When I'm playing minecraft, my computer often has to swap because Google Chrome takes much RAM, too. So, I'd like to manually swap out Google Chrome. I know that I can temporarily stop all its processes with SIGSTOP, but how can I force them into swap? Or is that a bad idea?


Maybe try a command like this to temporarily use a lot of memory to force Chrome (and everything else) to swap out before starting minecraft

dd if=/dev/zero conv=block cbs=1024m of=/dev/null bs=32m count=32
  • Your answer and Wyzards are both good, don't know which one to accept :D – thejh Mar 30 '12 at 18:17
  • Give my suggestion a try and if it doesn't help minecraft responsiveness you should accept Wyzard's answer. – Brian Swift Mar 31 '12 at 3:12
  • Well, as the problem only occurs from time to time, I can't really test based on that, but I've seen that while minecraft was running, I had 500MB free RAM, so it looks like this is a good idea. – thejh Mar 31 '12 at 10:50

I wouldn't bother; other processes will be paged out automatically when there's memory pressure. The kernel uses a "least-recently-used" scheme for deciding what should be paged out next, and if you stop Chrome with SIGSTOP, it won't be able to use any of its pages, so after awhile they'll be kicked out of RAM if Minecraft needs more.

  • Your answer and Brians are both good, don't know which one to accept :D – thejh Mar 30 '12 at 18:17

If you're using them both at once thats probably a bad idea. Constant adding and removing from swap will cause thrashing which is not only bad for your hard drive, but slow.

As far as I know it is not possible, swap space is managed by the kernel. You can however mount a ramdisk as a directory if you have the spare ram.


If you're seriously determined to run Chrome while gaming then I'd suggest digging into chrome's threads and choosing what you need running (a lot of individual threads are simply one extension constantly running) and freeze the rest right after clearing your ram. With the way chrome sandboxes everything it makes it pretty stable even if you start freezing parts of it as long as the main portion (which isn't that big alone) isn't messed with.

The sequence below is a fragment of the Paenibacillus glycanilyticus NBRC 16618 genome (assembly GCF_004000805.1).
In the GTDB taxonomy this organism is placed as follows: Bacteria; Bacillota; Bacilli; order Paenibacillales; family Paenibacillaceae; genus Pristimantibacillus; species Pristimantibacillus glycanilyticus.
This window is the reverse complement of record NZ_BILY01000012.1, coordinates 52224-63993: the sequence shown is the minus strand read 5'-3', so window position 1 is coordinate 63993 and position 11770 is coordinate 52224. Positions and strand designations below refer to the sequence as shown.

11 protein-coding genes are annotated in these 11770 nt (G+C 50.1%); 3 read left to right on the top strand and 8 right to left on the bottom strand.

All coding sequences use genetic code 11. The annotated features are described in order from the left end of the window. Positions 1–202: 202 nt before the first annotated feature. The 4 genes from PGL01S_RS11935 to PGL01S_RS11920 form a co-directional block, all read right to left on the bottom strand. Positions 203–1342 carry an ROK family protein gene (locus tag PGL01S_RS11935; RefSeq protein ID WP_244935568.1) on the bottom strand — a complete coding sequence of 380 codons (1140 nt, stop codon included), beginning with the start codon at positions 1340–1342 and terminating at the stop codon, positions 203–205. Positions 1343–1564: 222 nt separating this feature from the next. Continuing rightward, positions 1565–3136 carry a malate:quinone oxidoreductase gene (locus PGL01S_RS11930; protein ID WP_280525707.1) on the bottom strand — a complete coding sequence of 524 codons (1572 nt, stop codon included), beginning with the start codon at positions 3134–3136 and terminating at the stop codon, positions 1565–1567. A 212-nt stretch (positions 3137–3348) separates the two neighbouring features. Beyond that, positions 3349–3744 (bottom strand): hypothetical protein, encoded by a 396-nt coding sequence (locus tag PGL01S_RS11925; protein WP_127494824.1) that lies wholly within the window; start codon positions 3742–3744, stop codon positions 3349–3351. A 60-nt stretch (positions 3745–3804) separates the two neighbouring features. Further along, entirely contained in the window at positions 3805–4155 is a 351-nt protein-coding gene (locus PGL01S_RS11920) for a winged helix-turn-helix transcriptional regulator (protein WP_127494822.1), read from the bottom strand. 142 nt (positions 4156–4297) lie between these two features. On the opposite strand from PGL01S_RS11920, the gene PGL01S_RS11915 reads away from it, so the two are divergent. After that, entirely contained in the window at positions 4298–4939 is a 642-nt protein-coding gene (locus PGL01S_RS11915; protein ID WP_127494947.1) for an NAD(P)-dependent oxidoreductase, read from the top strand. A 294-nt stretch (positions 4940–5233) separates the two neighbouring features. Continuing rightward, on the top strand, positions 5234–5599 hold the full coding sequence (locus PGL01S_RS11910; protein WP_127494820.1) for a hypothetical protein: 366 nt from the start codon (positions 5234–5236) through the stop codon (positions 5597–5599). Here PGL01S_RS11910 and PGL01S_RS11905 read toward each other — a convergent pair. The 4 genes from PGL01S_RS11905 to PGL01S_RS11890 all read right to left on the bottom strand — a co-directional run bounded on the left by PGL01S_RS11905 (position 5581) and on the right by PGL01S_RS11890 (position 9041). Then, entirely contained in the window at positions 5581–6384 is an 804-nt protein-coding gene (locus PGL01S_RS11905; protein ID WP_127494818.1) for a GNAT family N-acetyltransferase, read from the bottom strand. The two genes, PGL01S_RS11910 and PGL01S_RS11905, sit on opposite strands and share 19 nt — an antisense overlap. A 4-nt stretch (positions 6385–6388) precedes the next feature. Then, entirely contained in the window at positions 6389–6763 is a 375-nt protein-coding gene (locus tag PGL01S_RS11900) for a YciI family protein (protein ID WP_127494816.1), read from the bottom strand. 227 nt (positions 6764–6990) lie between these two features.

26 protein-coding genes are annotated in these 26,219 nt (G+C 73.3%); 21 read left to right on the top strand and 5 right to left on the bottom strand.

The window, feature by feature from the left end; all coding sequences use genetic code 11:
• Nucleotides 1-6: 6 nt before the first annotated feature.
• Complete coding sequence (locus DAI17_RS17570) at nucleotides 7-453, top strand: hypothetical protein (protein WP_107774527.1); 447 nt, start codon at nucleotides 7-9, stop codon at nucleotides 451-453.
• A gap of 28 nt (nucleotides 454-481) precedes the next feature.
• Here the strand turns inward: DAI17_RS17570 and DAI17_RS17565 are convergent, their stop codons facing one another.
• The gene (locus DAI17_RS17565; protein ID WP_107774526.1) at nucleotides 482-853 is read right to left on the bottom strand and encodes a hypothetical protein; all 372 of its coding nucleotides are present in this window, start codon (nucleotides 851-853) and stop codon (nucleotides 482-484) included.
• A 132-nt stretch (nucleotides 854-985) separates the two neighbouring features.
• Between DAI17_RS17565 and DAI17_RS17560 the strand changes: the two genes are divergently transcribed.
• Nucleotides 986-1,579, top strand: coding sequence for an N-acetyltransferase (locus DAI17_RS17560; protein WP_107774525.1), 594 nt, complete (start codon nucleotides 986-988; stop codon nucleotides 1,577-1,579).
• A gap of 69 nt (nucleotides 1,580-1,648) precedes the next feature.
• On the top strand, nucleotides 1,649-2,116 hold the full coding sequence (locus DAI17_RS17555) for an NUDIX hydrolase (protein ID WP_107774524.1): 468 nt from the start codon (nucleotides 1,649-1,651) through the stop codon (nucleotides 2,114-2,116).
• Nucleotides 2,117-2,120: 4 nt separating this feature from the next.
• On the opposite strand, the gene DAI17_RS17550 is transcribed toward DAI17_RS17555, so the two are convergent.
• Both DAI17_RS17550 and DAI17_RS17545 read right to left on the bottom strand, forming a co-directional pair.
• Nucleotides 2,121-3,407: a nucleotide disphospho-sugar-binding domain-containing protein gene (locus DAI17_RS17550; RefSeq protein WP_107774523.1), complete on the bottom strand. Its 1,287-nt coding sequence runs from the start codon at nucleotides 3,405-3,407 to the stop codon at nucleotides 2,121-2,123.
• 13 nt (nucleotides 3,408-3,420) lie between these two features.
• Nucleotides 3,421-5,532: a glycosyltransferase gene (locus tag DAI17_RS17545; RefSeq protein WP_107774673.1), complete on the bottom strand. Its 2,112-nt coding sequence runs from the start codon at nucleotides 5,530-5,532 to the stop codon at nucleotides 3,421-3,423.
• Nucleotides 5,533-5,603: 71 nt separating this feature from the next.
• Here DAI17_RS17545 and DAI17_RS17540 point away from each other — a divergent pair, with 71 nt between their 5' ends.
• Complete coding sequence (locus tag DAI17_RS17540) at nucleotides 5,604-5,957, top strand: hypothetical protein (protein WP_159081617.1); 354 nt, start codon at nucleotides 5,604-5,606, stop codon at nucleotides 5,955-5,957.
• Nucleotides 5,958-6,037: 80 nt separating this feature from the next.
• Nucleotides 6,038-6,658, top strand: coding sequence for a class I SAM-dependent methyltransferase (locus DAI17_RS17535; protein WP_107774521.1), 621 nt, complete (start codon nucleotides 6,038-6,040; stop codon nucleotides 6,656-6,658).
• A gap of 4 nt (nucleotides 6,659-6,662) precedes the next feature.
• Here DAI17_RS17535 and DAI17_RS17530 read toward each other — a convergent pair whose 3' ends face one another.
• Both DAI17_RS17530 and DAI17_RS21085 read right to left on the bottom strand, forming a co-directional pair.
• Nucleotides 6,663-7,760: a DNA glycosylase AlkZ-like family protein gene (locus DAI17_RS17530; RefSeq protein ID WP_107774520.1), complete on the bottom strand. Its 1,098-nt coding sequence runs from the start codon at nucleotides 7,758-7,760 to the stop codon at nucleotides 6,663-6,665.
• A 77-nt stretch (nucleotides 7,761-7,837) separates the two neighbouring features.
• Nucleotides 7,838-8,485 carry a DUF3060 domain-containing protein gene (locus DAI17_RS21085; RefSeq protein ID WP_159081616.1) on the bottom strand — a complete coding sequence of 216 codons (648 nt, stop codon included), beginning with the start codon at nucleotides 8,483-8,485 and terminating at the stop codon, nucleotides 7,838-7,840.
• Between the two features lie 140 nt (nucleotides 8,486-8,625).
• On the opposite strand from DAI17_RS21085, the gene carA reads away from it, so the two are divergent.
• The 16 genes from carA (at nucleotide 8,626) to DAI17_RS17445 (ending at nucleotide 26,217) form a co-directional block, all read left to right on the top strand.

I'd also consider throwing in a few cpulimit commands as well so the processor demand coming from chrome doesn't make it look like the top priority for caching.

If you're using chrome for push notifications or anything that is incremental then incrementally pausing and resuming it may be a lot of help as well if you only allowed enough time for it to fetch what it needs.

One last suggestion I've done a few times before is having a set interval set up that clears the ram of processes that aren't that important in terms of preformance for you and have that interval set under a "self.cpulimit" function because depending on which command you choose, some of them can get pretty cpu heavy.

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